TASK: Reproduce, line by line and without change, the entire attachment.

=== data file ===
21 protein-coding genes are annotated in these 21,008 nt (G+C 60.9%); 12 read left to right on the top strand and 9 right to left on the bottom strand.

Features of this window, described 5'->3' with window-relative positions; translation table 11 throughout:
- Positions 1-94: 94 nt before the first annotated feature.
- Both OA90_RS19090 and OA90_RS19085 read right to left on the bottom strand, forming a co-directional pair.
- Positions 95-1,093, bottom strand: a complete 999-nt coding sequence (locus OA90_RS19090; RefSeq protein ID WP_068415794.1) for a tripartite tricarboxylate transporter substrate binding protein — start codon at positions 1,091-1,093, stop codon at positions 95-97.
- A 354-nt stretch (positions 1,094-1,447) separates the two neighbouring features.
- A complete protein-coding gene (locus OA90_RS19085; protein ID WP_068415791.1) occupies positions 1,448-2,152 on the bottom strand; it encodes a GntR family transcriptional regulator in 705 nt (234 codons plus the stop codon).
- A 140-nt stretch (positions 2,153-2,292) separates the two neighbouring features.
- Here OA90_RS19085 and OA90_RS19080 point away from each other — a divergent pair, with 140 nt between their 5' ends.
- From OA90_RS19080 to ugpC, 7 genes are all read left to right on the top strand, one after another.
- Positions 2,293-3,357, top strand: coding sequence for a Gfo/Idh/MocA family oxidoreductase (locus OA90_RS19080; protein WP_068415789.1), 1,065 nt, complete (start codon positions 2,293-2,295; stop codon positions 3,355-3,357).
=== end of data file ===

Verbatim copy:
21 protein-coding genes are annotated in these 21,008 nt (G+C 60.9%); 12 read left to right on the top strand and 9 right to left on the bottom strand.

Features of this window, described 5'->3' with window-relative positions; translation table 11 throughout:
- Positions 1-94: 94 nt before the first annotated feature.
- Both OA90_RS19090 and OA90_RS19085 read right to left on the bottom strand, forming a co-directional pair.
- Positions 95-1,093, bottom strand: a complete 999-nt coding sequence (locus OA90_RS19090; RefSeq protein ID WP_068415794.1) for a tripartite tricarboxylate transporter substrate binding protein — start codon at positions 1,091-1,093, stop codon at positions 95-97.
- A 354-nt stretch (positions 1,094-1,447) separates the two neighbouring features.
- A complete protein-coding gene (locus OA90_RS19085; protein ID WP_068415791.1) occupies positions 1,448-2,152 on the bottom strand; it encodes a GntR family transcriptional regulator in 705 nt (234 codons plus the stop codon).
- A 140-nt stretch (positions 2,153-2,292) separates the two neighbouring features.
- Here OA90_RS19085 and OA90_RS19080 point away from each other — a divergent pair, with 140 nt between their 5' ends.
- From OA90_RS19080 to ugpC, 7 genes are all read left to right on the top strand, one after another.
- Positions 2,293-3,357, top strand: coding sequence for a Gfo/Idh/MocA family oxidoreductase (locus OA90_RS19080; protein WP_068415789.1), 1,065 nt, complete (start codon positions 2,293-2,295; stop codon positions 3,355-3,357).